The Peaceful Resistance
Whenever I'm feeling blue about domestic politics — there is plenty about which to despair — something great happens that reminds me of the long-term case for optimism, which is all about the astonishing expansion of the division of labor globally and in ways that weren't even possible just a few years ago.
The world has changed to permit ever more people in all corners of the globe to cooperate to their mutual betterment. The very prospect is inspiring people to claim their freedom and use it to make their lives better. By comparison to this activity, the disgusting behavior of nation-states appears like a ridiculous anachronism that will be steamrolled by the forces of history.
And when these examples hit home, it is all the better.
So, for example, I was preparing dinner two nights ago, and the Skype plug-in on my iPhone rang, and it was a young man from some far-flung rural area of Australia. He had a charming accent that I could barely understand but he was full of smiles and exuberance. I showed him around my house and he showed me his rather barren room, full of computer stuff.
After pleasantries, we got down to business. I was contracting with him to fix one small module on our Mises Academy software, the one that generates certificates of completion. He had already answered an email requesting an expert. He was the last person I would have expected to be on this job.
Just ten minutes ago, he delivered his repaired module, and it is beautifully done with elegant code, along with an invoice for his work. I never would have imagined this possible, and the truth is that it would not have been possible even a few years ago. But with communication technology dramatically improving, the possibilities for international collaboration, in surprising ways, are more readily at hand.
I don't have to move there, and he doesn't have to move here. We found each other through a tiny mention on a social-networking site. And like magic, we had an opportunity for exchange. Everyone is better off. The world is a more beautiful place.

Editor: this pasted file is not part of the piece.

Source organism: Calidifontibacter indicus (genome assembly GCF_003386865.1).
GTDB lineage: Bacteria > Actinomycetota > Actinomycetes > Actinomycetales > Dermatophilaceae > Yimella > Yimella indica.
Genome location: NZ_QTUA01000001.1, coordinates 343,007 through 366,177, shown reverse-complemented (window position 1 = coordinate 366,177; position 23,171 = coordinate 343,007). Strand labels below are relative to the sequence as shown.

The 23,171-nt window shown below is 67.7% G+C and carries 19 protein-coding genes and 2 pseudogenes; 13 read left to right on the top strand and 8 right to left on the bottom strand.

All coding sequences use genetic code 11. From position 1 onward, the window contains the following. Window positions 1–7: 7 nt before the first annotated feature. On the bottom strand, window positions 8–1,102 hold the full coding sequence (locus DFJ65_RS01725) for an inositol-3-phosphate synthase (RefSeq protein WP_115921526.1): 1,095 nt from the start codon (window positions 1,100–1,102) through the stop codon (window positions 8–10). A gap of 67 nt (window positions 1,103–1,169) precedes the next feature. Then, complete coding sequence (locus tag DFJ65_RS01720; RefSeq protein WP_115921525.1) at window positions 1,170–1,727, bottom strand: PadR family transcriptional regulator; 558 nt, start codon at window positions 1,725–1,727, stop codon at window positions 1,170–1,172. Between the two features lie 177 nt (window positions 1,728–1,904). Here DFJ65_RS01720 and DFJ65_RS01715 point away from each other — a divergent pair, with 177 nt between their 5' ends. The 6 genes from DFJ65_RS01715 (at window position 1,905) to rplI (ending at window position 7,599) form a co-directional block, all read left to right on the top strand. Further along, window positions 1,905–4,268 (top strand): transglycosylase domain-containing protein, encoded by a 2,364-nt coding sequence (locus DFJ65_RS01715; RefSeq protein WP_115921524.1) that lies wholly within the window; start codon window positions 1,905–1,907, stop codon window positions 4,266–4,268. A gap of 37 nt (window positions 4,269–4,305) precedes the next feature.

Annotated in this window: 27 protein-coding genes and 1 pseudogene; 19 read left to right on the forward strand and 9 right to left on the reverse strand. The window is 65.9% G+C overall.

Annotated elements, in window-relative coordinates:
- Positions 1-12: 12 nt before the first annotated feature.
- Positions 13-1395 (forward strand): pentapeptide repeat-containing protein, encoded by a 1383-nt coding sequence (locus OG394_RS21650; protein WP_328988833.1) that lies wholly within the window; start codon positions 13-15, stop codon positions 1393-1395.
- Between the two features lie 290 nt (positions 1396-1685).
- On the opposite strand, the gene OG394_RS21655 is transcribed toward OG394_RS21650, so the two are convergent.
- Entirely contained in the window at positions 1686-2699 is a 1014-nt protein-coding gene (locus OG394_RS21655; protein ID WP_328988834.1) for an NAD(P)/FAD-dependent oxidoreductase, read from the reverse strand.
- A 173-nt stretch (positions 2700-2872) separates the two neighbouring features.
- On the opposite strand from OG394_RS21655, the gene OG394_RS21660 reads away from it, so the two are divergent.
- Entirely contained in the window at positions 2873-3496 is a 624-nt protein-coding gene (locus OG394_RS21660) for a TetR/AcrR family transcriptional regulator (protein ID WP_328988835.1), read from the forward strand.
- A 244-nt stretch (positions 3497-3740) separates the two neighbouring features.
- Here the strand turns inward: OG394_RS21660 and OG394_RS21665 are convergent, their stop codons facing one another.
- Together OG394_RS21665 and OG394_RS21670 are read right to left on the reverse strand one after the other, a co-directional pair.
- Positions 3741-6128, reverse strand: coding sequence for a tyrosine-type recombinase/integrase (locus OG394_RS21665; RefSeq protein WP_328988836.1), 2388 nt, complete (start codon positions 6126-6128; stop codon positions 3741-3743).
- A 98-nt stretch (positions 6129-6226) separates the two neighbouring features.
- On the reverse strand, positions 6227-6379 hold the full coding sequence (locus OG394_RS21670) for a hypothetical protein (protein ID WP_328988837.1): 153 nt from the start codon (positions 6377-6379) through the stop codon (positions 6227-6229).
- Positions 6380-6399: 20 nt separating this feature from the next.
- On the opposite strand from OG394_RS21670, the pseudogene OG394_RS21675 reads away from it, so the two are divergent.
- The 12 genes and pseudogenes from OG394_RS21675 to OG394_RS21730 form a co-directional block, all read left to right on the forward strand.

The same happened with some developers in India, who are now doing the Mises Institute's ebooks at a very low price and with great expertise. This would have been unthinkable only a few years ago. But technology is making it happen.
Never underestimate the implications of global economic relationships. This is the stuff that makes the world go round. It is the engine of progress, and the producer of peace and understanding. Together we can cooperate to make the world a better place. Expand this model a hundredfold, a thousandfold, a millionfold, and we create a glorious force for the betterment of the whole human race. It is mankind's method of peaceful resistance.
How can some federal program or federal regulation compare to this? All the activities of the nation-state pale by comparison to the significance of the globalization of communication and commerce. In the digital age, we are discovering that all people of the world have more in common with each other than any of us has in common with the national governments that rule us.
That's why revolution in one country is a revolution in all countries. The cries for freedom by one man are the cries for freedom of us all.
These advances are taking place right under our noses. They are the most significant since the Industrial Revolution, and our grandchildren will look back in history books on these times as the turning point. We are truly blessed to be living in them and experiencing them.
And it is not only the digital world at work here. Hyundai is a Korean car company that opened a plant in Montgomery, Alabama, in 1986. The plant cost $1.4 billion to build. That Montgomery plant now employs 2,650 people. It operates around the clock on weekdays and during the day on Saturday. It has a sister company, Kia, that opened another plant in Georgia in 2010, and it employs even more.